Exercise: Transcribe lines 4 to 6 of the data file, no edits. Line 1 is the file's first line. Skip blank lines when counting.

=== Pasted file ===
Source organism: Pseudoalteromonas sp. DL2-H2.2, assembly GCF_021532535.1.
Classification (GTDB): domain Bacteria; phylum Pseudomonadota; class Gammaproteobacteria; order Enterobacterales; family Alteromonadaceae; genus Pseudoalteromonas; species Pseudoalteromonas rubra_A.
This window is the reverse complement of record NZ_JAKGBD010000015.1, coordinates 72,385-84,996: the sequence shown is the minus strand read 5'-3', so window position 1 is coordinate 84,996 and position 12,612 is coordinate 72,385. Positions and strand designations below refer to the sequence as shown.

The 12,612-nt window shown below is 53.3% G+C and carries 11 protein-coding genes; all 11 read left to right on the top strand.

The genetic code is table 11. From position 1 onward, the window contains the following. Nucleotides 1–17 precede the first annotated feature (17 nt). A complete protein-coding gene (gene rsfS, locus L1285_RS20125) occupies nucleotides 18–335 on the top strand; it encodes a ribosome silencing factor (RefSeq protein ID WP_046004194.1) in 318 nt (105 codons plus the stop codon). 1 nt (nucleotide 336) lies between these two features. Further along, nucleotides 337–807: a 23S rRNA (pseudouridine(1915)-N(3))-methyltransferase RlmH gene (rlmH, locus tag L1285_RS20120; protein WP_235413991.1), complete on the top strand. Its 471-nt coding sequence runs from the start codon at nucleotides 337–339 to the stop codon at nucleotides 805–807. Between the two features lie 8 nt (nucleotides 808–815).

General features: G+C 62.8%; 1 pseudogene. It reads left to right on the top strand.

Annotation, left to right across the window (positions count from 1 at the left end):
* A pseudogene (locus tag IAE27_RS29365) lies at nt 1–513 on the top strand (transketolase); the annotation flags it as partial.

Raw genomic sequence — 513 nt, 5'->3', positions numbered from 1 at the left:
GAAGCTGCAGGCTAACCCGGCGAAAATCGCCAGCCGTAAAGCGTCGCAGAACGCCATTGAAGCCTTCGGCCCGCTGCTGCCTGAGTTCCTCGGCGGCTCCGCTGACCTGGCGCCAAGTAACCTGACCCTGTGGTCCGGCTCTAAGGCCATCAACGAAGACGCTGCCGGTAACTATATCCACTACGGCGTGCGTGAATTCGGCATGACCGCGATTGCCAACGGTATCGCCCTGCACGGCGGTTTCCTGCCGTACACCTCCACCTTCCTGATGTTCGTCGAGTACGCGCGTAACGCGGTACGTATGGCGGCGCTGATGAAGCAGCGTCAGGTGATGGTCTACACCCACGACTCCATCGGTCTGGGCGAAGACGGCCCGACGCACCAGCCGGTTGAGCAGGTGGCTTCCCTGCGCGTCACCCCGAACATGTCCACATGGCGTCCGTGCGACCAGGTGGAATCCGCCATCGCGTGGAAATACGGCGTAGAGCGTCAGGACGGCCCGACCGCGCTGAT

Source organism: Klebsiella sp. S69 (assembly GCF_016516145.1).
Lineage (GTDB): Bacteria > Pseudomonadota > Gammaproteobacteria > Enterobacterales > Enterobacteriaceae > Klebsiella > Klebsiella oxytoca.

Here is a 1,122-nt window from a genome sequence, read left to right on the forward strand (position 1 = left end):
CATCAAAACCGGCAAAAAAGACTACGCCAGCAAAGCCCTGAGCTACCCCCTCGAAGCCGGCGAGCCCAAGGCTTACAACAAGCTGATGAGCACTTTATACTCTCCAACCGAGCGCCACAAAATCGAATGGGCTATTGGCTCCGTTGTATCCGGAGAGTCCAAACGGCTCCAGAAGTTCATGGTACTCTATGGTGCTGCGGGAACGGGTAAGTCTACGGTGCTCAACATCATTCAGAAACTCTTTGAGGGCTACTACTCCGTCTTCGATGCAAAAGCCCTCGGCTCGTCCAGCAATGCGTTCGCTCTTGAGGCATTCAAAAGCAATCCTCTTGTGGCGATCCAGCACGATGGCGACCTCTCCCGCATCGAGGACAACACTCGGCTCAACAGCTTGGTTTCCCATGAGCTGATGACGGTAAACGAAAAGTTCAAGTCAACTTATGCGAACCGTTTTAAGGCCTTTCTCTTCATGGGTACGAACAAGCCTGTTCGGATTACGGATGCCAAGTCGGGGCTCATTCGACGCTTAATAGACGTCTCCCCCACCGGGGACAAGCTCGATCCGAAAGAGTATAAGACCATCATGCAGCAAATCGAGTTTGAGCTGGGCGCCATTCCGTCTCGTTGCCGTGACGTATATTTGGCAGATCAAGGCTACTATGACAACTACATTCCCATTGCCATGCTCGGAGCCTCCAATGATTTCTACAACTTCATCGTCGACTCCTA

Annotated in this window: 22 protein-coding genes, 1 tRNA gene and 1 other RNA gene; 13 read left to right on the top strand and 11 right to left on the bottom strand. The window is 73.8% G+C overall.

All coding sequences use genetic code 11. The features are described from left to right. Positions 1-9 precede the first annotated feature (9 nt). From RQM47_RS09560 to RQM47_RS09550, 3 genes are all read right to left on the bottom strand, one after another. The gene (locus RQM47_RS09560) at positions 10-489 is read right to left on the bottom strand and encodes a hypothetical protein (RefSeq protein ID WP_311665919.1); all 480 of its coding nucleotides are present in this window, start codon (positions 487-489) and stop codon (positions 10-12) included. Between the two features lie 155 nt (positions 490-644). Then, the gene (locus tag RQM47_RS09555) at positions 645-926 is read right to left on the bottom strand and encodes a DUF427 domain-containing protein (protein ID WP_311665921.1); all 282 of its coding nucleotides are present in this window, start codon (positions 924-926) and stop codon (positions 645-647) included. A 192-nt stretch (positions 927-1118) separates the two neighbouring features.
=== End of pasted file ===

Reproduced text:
The 12,612-nt window shown below is 53.3% G+C and carries 11 protein-coding genes; all 11 read left to right on the top strand.

The genetic code is table 11. From position 1 onward, the window contains the following. Nucleotides 1–17 precede the first annotated feature (17 nt). A complete protein-coding gene (gene rsfS, locus L1285_RS20125) occupies nucleotides 18–335 on the top strand; it encodes a ribosome silencing factor (RefSeq protein ID WP_046004194.1) in 318 nt (105 codons plus the stop codon). 1 nt (nucleotide 336) lies between these two features. Further along, nucleotides 337–807: a 23S rRNA (pseudouridine(1915)-N(3))-methyltransferase RlmH gene (rlmH, locus tag L1285_RS20120; protein WP_235413991.1), complete on the top strand. Its 471-nt coding sequence runs from the start codon at nucleotides 337–339 to the stop codon at nucleotides 805–807. Between the two features lie 8 nt (nucleotides 808–815).

General features: G+C 62.8%; 1 pseudogene. It reads left to right on the top strand.